Now you must be wondering what the hell am I musing about Lutong blowpipe.

Come next week, there is these big potentially lethal game going on in Lutong which I and many others are forced to participate in.

Yes, we are forced, arms twisted, blowpipes to our heads ;)

Just like Russian Roulette, there will be 6 maybe just 5 poisonous darts to be blown out of the blowpipe.

You have to choose random but selected targets, make 6 shots, and hope that you strike 1 of your targets.

However, there is some chance of striking out, there is some chance that one of your blowpipes may blow all across the South China Sea, possibly even blow across the Indian and Atlantic ocean.

The difference between these two is that in Lutong Blowpipe game, you actually hope to hit something cause if you miss .... then the darts will go all across the world and hit you at the back of your head with poison that will leave you crippled,leave you in a coma.

But if the poison dart does hit you - while dangerous, just will sting you for a while, you will feel hurt, but you will move on.

Don't be stuck in the moment where you can't get out of it.

Take care and be well.

Monday, October 5, 2009


Not a made up picture, naturally taken, no doctoring. Above sunset photo taken by Maggie Nutt from her front door.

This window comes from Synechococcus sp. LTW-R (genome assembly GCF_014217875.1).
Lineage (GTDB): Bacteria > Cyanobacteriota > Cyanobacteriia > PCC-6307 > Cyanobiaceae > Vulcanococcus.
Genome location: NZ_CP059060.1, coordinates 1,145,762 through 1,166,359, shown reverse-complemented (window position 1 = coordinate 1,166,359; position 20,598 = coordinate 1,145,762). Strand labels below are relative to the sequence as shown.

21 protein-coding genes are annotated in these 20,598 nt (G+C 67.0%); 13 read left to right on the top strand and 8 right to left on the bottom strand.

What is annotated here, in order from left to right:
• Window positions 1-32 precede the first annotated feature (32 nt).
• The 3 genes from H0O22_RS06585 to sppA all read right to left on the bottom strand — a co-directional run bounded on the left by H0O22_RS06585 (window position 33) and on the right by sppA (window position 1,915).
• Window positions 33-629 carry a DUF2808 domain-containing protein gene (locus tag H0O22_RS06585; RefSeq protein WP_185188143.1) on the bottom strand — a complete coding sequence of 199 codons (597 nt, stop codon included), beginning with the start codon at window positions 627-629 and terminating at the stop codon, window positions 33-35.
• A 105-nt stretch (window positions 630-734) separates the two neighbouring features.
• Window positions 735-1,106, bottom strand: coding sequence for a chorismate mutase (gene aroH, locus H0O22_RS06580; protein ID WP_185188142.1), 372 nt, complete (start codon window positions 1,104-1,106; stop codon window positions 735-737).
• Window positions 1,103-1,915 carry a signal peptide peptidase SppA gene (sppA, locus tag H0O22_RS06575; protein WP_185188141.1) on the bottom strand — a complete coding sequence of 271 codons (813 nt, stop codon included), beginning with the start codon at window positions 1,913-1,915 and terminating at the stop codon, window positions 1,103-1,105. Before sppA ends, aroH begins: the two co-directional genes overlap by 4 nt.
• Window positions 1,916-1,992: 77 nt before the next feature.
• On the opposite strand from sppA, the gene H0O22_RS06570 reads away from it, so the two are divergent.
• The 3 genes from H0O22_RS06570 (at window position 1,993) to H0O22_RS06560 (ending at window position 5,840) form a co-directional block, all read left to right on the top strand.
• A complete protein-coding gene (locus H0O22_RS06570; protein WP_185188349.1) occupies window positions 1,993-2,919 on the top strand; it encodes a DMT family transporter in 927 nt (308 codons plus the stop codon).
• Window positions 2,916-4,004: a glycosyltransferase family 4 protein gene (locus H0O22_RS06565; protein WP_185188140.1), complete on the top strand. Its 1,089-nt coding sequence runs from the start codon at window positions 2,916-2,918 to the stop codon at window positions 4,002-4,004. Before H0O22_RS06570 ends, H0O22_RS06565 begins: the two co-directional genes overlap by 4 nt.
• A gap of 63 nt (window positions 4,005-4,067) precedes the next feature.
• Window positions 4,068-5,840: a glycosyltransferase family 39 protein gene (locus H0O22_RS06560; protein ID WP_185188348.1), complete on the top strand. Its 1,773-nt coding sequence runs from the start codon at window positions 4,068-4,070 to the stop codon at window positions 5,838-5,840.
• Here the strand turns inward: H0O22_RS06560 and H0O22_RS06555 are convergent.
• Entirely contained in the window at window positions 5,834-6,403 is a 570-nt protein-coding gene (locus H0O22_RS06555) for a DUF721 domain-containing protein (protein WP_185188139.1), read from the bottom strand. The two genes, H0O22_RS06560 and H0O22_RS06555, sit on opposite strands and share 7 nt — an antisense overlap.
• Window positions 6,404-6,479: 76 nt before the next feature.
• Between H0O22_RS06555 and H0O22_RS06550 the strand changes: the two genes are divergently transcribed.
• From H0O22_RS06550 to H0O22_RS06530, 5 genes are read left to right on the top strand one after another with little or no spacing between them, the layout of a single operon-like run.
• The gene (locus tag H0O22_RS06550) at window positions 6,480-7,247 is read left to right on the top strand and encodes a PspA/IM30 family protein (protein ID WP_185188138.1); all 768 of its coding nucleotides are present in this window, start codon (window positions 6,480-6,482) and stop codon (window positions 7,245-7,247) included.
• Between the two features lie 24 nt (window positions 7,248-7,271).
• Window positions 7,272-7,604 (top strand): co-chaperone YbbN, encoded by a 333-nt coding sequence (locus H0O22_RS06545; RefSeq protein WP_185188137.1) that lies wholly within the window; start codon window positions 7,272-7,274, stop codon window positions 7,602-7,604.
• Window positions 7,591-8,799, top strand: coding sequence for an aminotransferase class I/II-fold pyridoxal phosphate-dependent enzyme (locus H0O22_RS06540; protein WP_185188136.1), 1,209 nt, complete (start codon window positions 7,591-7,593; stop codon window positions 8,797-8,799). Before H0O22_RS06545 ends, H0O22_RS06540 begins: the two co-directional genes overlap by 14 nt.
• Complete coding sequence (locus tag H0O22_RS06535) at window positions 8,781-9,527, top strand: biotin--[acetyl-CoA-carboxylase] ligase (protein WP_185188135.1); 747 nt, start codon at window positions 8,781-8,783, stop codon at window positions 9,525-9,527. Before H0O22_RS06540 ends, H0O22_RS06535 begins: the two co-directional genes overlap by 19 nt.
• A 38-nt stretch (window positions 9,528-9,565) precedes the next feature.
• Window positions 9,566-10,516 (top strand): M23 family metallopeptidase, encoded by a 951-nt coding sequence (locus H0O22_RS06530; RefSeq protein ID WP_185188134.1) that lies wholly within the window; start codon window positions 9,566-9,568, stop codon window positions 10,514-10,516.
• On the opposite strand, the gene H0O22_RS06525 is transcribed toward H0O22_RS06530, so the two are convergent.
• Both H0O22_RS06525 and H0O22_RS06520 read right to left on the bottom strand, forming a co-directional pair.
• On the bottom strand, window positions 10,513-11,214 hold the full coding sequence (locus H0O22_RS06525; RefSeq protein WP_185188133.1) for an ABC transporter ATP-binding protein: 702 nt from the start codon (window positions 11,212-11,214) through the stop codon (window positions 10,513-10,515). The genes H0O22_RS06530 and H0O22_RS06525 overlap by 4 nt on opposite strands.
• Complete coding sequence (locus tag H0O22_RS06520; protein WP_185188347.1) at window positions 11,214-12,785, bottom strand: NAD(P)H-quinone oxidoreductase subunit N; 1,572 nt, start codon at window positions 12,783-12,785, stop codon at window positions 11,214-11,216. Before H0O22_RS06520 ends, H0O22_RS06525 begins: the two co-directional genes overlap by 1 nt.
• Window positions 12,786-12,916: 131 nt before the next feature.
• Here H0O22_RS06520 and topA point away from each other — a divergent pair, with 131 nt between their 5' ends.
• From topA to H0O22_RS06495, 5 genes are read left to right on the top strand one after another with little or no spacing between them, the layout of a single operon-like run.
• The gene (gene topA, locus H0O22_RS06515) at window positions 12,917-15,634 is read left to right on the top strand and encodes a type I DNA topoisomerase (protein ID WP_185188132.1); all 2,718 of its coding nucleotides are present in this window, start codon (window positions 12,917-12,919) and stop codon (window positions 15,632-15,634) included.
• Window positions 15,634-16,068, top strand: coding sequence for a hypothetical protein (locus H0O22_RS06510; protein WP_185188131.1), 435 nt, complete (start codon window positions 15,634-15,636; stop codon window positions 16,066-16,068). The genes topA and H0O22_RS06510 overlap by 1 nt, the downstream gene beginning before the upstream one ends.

Take care and be well.

Sunday, October 4, 2009

Tired of round fruits

Buddha shaped pears are seen in an orchard in Weixian county, Hebei province September 10, 2009.

Hao Xianzhang, a local farmer, spent six years to perfect the process by growing the pears inside moulds, local media reported.

The pears cost around 50 yuan or USD7.32 each.

In Japan, farmers of the Zentsuji region found a way to grow cubic watermelons, by growing the fruits in glass boxes and letting them naturally assume the shape of the receptacle.

The square shape is designed to make the melons easier to stack and store, but the square watermelons are often very expensive.

Each square watermelon costs 10000 yen, the equivalent of about USD82.

Personally, I am not tired of round fruits. Plus a 28 ringgit pear or a 240 ringgit watermelon ain't gonna taste any sweeter than a 1 ringgit pear or a 3 ringgit watermelon.

Take care and be well.

Saturday, October 3, 2009

1Malaysian Humor

An Indian, a Chinese and a Malay were in a terrible car accident. They were all brought to the same emergency room, but all of them died before they arrived.

Just as they were about to put the toe tag on the Chinese, he stirred and opened his eyes.

Astonished, the doctors and nurses present, asked him what happened.

"Well," said the Chinese, "I remember the crash, and then there was a beautiful light, and then the Indian and the Malay and I were standing at the gates of heaven.

An Angel approached us and said that we were too young to die, and that for a donation of RM 500, we could return to earth. So, of course I pulled out my wallet and gave him the RM 500 and the next thing I knew I was back here."

"That's amazing!" said one of the doctors. "But what happened to the other two?"